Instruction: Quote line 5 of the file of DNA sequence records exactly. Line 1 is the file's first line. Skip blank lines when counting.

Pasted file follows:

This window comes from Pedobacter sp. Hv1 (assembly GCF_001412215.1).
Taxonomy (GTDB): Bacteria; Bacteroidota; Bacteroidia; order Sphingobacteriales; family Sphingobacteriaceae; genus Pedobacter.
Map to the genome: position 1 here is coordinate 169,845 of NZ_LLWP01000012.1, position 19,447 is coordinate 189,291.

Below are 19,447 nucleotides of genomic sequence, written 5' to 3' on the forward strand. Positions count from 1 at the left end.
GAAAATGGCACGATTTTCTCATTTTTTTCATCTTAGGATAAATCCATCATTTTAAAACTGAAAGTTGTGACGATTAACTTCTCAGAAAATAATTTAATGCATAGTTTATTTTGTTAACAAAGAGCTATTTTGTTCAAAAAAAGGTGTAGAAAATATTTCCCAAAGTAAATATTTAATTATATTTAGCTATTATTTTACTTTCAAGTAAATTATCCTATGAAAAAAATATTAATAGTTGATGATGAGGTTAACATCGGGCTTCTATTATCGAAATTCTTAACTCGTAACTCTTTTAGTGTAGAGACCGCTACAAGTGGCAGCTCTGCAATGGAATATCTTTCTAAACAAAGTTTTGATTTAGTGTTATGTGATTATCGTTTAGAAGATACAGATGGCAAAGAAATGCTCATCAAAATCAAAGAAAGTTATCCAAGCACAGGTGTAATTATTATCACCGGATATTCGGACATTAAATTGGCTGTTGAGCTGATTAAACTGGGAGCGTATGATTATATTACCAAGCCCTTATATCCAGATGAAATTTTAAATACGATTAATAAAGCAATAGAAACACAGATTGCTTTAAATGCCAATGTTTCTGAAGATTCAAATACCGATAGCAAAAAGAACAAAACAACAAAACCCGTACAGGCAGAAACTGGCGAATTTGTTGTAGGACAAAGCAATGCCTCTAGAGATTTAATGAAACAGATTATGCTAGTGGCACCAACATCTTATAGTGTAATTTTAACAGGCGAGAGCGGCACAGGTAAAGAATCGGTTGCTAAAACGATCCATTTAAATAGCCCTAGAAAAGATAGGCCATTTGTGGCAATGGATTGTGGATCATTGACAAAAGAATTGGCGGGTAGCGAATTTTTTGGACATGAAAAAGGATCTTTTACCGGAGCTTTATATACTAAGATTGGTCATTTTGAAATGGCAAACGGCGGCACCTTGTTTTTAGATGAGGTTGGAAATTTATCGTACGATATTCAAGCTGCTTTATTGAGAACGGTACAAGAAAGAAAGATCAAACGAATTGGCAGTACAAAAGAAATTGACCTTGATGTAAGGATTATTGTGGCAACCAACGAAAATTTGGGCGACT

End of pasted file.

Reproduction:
GAAAATGGCACGATTTTCTCATTTTTTTCATCTTAGGATAAATCCATCATTTTAAAACTGAAAGTTGTGACGATTAACTTCTCAGAAAATAATTTAATGCATAGTTTATTTTGTTAACAAAGAGCTATTTTGTTCAAAAAAAGGTGTAGAAAATATTTCCCAAAGTAAATATTTAATTATATTTAGCTATTATTTTACTTTCAAGTAAATTATCCTATGAAAAAAATATTAATAGTTGATGATGAGGTTAACATCGGGCTTCTATTATCGAAATTCTTAACTCGTAACTCTTTTAGTGTAGAGACCGCTACAAGTGGCAGCTCTGCAATGGAATATCTTTCTAAACAAAGTTTTGATTTAGTGTTATGTGATTATCGTTTAGAAGATACAGATGGCAAAGAAATGCTCATCAAAATCAAAGAAAGTTATCCAAGCACAGGTGTAATTATTATCACCGGATATTCGGACATTAAATTGGCTGTTGAGCTGATTAAACTGGGAGCGTATGATTATATTACCAAGCCCTTATATCCAGATGAAATTTTAAATACGATTAATAAAGCAATAGAAACACAGATTGCTTTAAATGCCAATGTTTCTGAAGATTCAAATACCGATAGCAAAAAGAACAAAACAACAAAACCCGTACAGGCAGAAACTGGCGAATTTGTTGTAGGACAAAGCAATGCCTCTAGAGATTTAATGAAACAGATTATGCTAGTGGCACCAACATCTTATAGTGTAATTTTAACAGGCGAGAGCGGCACAGGTAAAGAATCGGTTGCTAAAACGATCCATTTAAATAGCCCTAGAAAAGATAGGCCATTTGTGGCAATGGATTGTGGATCATTGACAAAAGAATTGGCGGGTAGCGAATTTTTTGGACATGAAAAAGGATCTTTTACCGGAGCTTTATATACTAAGATTGGTCATTTTGAAATGGCAAACGGCGGCACCTTGTTTTTAGATGAGGTTGGAAATTTATCGTACGATATTCAAGCTGCTTTATTGAGAACGGTACAAGAAAGAAAGATCAAACGAATTGGCAGTACAAAAGAAATTGACCTTGATGTAAGGATTATTGTGGCAACCAACGAAAATTTGGGCGACT